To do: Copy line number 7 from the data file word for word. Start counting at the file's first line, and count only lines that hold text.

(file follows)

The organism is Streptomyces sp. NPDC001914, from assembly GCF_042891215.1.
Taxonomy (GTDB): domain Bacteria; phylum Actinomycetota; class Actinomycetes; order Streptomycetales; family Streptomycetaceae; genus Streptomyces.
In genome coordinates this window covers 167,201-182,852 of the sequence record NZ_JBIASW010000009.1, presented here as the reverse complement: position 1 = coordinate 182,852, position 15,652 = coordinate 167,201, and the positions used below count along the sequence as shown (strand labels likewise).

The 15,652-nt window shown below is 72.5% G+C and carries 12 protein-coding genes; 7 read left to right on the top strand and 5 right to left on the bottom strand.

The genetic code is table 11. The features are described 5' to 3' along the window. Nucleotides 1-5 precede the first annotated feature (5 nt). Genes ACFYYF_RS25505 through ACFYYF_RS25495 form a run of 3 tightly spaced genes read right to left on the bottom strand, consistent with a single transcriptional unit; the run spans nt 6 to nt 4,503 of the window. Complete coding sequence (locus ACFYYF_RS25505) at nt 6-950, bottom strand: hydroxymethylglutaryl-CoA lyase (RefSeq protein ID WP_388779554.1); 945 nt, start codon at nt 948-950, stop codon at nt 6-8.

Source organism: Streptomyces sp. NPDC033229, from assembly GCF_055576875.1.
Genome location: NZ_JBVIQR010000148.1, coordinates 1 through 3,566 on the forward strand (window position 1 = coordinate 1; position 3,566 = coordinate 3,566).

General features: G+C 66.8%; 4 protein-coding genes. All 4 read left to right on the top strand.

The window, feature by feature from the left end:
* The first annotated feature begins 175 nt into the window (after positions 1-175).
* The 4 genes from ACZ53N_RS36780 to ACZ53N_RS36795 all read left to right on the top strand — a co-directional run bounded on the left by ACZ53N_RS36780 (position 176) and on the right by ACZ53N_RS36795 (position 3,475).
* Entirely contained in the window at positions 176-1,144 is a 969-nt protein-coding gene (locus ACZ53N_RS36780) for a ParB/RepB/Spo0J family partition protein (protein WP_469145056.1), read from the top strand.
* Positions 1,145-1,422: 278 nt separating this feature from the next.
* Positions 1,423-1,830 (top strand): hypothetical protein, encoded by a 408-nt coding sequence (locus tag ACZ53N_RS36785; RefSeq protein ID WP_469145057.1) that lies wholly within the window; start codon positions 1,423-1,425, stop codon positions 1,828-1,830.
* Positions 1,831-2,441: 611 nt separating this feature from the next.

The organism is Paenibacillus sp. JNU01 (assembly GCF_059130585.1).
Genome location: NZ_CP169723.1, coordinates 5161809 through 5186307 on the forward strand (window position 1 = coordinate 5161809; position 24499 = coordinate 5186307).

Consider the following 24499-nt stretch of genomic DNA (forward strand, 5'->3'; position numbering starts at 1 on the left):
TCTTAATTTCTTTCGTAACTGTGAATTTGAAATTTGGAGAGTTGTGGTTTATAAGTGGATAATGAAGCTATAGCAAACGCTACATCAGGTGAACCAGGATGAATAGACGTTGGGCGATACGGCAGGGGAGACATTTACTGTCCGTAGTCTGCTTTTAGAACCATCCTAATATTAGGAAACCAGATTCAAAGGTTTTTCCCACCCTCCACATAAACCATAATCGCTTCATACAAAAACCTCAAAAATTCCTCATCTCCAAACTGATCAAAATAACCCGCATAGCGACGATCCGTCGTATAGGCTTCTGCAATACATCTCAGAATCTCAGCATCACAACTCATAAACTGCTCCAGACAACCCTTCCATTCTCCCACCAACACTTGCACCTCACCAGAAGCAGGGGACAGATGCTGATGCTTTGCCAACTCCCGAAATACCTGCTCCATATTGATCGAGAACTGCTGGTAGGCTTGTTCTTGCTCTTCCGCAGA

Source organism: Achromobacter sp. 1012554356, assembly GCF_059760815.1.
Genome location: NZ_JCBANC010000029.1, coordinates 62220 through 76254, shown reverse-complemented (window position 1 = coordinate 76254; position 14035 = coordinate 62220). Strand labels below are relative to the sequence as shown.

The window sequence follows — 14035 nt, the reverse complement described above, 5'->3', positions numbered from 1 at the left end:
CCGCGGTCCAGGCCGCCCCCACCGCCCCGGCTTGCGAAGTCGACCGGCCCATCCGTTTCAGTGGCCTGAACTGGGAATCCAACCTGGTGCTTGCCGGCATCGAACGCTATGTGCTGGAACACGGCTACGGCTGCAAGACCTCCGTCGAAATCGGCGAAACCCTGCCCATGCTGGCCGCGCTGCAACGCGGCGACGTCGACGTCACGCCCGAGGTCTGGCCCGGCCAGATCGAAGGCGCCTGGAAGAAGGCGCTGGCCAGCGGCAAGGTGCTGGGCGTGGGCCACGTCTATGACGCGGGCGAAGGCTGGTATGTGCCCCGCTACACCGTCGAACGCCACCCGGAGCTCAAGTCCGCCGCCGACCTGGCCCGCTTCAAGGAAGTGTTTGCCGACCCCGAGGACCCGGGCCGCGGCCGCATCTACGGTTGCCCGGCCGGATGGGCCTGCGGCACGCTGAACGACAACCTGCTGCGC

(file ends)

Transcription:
Genome location: NZ_JBVIQR010000148.1, coordinates 1 through 3,566 on the forward strand (window position 1 = coordinate 1; position 3,566 = coordinate 3,566).